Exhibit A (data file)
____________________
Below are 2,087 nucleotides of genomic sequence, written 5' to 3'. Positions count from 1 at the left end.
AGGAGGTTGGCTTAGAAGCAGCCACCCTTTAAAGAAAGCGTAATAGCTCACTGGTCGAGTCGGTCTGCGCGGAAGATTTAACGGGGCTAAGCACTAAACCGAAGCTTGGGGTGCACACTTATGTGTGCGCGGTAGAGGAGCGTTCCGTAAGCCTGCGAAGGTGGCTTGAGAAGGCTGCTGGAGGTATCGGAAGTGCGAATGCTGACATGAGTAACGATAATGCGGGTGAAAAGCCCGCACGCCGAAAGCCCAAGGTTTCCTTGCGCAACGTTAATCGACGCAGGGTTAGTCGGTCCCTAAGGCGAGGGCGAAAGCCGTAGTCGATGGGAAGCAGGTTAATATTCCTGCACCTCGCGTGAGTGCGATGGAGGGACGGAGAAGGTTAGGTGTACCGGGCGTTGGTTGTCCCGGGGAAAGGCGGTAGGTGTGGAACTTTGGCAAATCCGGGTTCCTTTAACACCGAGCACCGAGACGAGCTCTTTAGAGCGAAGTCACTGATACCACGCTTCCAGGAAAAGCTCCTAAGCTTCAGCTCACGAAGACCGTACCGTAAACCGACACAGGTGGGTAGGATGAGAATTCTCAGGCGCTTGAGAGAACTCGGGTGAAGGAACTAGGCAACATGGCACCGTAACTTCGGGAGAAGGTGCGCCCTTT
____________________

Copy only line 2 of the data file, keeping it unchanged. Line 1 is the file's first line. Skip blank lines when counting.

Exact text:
AGGAGGTTGGCTTAGAAGCAGCCACCCTTTAAAGAAAGCGTAATAGCTCACTGGTCGAGTCGGTCTGCGCGGAAGATTTAACGGGGCTAAGCACTAAACCGAAGCTTGGGGTGCACACTTATGTGTGCGCGGTAGAGGAGCGTTCCGTAAGCCTGCGAAGGTGGCTTGAGAAGGCTGCTGGAGGTATCGGAAGTGCGAATGCTGACATGAGTAACGATAATGCGGGTGAAAAGCCCGCACGCCGAAAGCCCAAGGTTTCCTTGCGCAACGTTAATCGACGCAGGGTTAGTCGGTCCCTAAGGCGAGGGCGAAAGCCGTAGTCGATGGGAAGCAGGTTAATATTCCTGCACCTCGCGTGAGTGCGATGGAGGGACGGAGAAGGTTAGGTGTACCGGGCGTTGGTTGTCCCGGGGAAAGGCGGTAGGTGTGGAACTTTGGCAAATCCGGGTTCCTTTAACACCGAGCACCGAGACGAGCTCTTTAGAGCGAAGTCACTGATACCACGCTTCCAGGAAAAGCTCCTAAGCTTCAGCTCACGAAGACCGTACCGTAAACCGACACAGGTGGGTAGGATGAGAATTCTCAGGCGCTTGAGAGAACTCGGGTGAAGGAACTAGGCAACATGGCACCGTAACTTCGGGAGAAGGTGCGCCCTTT